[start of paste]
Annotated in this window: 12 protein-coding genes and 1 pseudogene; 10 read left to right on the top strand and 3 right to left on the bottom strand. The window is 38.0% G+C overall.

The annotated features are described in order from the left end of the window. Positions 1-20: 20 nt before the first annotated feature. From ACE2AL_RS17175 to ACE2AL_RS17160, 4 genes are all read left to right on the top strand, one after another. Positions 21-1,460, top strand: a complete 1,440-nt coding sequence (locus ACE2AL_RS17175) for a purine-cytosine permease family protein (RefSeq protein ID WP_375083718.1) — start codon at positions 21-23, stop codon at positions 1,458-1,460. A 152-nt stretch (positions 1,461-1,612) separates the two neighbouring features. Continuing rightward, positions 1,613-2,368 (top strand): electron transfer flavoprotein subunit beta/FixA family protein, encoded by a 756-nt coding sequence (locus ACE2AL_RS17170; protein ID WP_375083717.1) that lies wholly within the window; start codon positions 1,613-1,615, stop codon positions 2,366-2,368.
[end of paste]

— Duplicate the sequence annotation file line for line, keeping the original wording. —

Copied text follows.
Annotated in this window: 12 protein-coding genes and 1 pseudogene; 10 read left to right on the top strand and 3 right to left on the bottom strand. The window is 38.0% G+C overall.

The annotated features are described in order from the left end of the window. Positions 1-20: 20 nt before the first annotated feature. From ACE2AL_RS17175 to ACE2AL_RS17160, 4 genes are all read left to right on the top strand, one after another. Positions 21-1,460, top strand: a complete 1,440-nt coding sequence (locus ACE2AL_RS17175) for a purine-cytosine permease family protein (RefSeq protein ID WP_375083718.1) — start codon at positions 21-23, stop codon at positions 1,458-1,460. A 152-nt stretch (positions 1,461-1,612) separates the two neighbouring features. Continuing rightward, positions 1,613-2,368 (top strand): electron transfer flavoprotein subunit beta/FixA family protein, encoded by a 756-nt coding sequence (locus ACE2AL_RS17170; protein ID WP_375083717.1) that lies wholly within the window; start codon positions 1,613-1,615, stop codon positions 2,366-2,368.